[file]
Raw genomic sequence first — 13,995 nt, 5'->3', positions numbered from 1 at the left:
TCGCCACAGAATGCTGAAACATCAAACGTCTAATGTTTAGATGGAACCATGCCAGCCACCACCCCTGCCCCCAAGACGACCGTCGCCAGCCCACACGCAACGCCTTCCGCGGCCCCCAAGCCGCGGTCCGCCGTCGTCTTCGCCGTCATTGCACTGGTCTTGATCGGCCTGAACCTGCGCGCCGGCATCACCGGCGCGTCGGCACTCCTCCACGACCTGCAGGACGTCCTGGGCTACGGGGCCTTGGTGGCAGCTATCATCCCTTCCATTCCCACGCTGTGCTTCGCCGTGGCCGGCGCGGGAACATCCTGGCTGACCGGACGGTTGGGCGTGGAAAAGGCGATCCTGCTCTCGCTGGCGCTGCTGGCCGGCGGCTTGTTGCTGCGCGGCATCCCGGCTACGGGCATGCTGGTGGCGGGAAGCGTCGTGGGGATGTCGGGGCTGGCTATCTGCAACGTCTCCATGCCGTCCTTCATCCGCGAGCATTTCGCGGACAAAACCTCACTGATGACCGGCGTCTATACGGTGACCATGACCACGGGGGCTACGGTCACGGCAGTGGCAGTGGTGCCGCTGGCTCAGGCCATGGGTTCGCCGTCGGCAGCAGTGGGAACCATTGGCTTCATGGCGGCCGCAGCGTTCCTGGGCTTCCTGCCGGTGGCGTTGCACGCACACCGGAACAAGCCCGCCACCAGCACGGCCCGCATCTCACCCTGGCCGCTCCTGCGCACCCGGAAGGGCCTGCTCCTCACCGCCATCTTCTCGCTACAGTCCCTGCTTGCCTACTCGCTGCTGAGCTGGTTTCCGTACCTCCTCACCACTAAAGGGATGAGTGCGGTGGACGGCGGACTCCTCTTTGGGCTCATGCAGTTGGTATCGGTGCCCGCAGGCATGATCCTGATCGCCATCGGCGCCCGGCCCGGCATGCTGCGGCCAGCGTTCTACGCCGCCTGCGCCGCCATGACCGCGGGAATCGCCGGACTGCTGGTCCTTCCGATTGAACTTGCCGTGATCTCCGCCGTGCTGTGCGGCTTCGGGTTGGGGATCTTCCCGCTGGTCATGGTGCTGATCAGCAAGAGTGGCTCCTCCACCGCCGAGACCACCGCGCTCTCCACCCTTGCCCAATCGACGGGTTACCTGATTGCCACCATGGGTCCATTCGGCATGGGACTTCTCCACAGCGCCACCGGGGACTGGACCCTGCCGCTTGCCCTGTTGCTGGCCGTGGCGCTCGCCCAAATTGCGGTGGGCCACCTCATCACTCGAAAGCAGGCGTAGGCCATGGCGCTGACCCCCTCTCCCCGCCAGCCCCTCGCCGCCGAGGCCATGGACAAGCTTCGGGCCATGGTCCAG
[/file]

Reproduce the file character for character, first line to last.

Raw genomic sequence first — 13,995 nt, 5'->3', positions numbered from 1 at the left:
TCGCCACAGAATGCTGAAACATCAAACGTCTAATGTTTAGATGGAACCATGCCAGCCACCACCCCTGCCCCCAAGACGACCGTCGCCAGCCCACACGCAACGCCTTCCGCGGCCCCCAAGCCGCGGTCCGCCGTCGTCTTCGCCGTCATTGCACTGGTCTTGATCGGCCTGAACCTGCGCGCCGGCATCACCGGCGCGTCGGCACTCCTCCACGACCTGCAGGACGTCCTGGGCTACGGGGCCTTGGTGGCAGCTATCATCCCTTCCATTCCCACGCTGTGCTTCGCCGTGGCCGGCGCGGGAACATCCTGGCTGACCGGACGGTTGGGCGTGGAAAAGGCGATCCTGCTCTCGCTGGCGCTGCTGGCCGGCGGCTTGTTGCTGCGCGGCATCCCGGCTACGGGCATGCTGGTGGCGGGAAGCGTCGTGGGGATGTCGGGGCTGGCTATCTGCAACGTCTCCATGCCGTCCTTCATCCGCGAGCATTTCGCGGACAAAACCTCACTGATGACCGGCGTCTATACGGTGACCATGACCACGGGGGCTACGGTCACGGCAGTGGCAGTGGTGCCGCTGGCTCAGGCCATGGGTTCGCCGTCGGCAGCAGTGGGAACCATTGGCTTCATGGCGGCCGCAGCGTTCCTGGGCTTCCTGCCGGTGGCGTTGCACGCACACCGGAACAAGCCCGCCACCAGCACGGCCCGCATCTCACCCTGGCCGCTCCTGCGCACCCGGAAGGGCCTGCTCCTCACCGCCATCTTCTCGCTACAGTCCCTGCTTGCCTACTCGCTGCTGAGCTGGTTTCCGTACCTCCTCACCACTAAAGGGATGAGTGCGGTGGACGGCGGACTCCTCTTTGGGCTCATGCAGTTGGTATCGGTGCCCGCAGGCATGATCCTGATCGCCATCGGCGCCCGGCCCGGCATGCTGCGGCCAGCGTTCTACGCCGCCTGCGCCGCCATGACCGCGGGAATCGCCGGACTGCTGGTCCTTCCGATTGAACTTGCCGTGATCTCCGCCGTGCTGTGCGGCTTCGGGTTGGGGATCTTCCCGCTGGTCATGGTGCTGATCAGCAAGAGTGGCTCCTCCACCGCCGAGACCACCGCGCTCTCCACCCTTGCCCAATCGACGGGTTACCTGATTGCCACCATGGGTCCATTCGGCATGGGACTTCTCCACAGCGCCACCGGGGACTGGACCCTGCCGCTTGCCCTGTTGCTGGCCGTGGCGCTCGCCCAAATTGCGGTGGGCCACCTCATCACTCGAAAGCAGGCGTAGGCCATGGCGCTGACCCCCTCTCCCCGCCAGCCCCTCGCCGCCGAGGCCATGGACAAGCTTCGGGCCATGGTCCAG